I agree that for experienced players, requesting that play continue after a contested claim is not an attractive option.
Jan. 30
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Suit preference, except when signaler (third hand) has shown a five-card or longer suit: then ‘combi’ signal, with the lowest card asking for continuation, middle and high being suit preference.

(But why is this not a poll?)
Jan. 28
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The likelihood of an odd versus an even number of keycards depends greatly on the preceding bidding. Also, the proposed method – indicating parity of number of keycards – appears to imply that partner can distinguish between, say, two and four keycards. Experience has shown that this is not always the case.
Jan. 27
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That ‘you cannot prove it, only disprove it if wrong’ goes for all human knowledge based on inductive reasoning. And that is most human knowledge. The sole exception is knowledge proved formally, such as Pythagoras' theorem.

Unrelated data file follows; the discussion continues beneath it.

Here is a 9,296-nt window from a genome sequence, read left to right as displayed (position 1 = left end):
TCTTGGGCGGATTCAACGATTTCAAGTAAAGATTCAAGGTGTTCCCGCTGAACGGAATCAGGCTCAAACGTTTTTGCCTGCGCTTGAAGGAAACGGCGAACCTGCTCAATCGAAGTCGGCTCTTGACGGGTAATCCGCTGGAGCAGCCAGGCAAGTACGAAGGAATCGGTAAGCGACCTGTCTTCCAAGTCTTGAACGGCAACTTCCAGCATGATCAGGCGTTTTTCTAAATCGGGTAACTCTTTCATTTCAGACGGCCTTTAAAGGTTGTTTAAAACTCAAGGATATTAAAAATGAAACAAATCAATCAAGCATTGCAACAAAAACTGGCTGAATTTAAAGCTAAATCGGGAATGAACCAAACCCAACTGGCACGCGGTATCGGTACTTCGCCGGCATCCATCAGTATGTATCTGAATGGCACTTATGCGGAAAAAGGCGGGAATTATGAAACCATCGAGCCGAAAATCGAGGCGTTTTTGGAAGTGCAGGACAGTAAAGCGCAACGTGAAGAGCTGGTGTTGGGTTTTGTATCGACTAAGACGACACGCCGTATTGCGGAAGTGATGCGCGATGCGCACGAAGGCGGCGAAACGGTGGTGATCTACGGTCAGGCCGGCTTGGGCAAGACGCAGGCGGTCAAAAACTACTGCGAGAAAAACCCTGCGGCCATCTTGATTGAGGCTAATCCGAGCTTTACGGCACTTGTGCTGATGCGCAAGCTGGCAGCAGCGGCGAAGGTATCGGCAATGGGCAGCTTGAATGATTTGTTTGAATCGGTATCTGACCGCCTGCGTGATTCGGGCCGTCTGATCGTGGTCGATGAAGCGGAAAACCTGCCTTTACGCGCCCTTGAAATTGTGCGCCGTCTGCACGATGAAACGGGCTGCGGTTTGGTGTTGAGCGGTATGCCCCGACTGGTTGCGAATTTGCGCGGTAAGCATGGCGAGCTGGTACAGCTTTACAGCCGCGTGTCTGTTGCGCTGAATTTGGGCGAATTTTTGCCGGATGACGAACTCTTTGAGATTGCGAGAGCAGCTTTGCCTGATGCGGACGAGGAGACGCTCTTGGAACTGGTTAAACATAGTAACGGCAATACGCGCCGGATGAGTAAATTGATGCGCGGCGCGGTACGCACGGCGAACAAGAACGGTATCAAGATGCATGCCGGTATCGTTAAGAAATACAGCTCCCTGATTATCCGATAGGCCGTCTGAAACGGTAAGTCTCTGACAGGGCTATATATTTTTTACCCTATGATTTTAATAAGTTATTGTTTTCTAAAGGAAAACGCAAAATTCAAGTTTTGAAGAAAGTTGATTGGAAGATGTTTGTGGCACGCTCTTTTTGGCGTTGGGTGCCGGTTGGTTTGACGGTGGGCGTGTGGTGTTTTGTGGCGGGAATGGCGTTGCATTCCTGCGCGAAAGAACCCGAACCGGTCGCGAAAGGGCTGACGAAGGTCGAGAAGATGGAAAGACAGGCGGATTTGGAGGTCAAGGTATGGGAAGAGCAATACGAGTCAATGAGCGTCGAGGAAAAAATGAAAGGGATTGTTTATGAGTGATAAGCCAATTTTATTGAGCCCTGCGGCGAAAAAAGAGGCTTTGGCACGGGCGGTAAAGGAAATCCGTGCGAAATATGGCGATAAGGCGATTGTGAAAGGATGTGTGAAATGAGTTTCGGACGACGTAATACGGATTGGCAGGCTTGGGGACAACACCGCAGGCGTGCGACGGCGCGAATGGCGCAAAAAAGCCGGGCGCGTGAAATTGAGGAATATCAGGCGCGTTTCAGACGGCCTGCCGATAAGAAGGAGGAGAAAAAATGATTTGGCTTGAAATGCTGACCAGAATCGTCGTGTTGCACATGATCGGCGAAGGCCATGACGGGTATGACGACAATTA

Jan. 26
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One could say the same about an undiscussed double that's something other than negative. Way back in the olden days, we had a limited number of negative doubles; any undiscussed double was penalty by default. Nowadays, it is rather the opposite: we have a limited number of penalty doubles and undiscussed doubles are negative unless that is absurd.
Jan. 24
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Game try in hearts, while a direct 3 would be non-invitational.
Jan. 23
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By the same token, someone – maybe not even a bad player – may revoke, pull the wrong card, misunderstand an explanation, or just suffer from a black-out. In the scoreboard you will see very few players going down (scoring, say, 5%) and a lot of players making (scoring, say, 55%).
Jan. 21
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Yes; believe it or not: sometimes 3 already makes things difficult for opponents.
Jan. 21
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… but don't tell anybody!
Jan. 21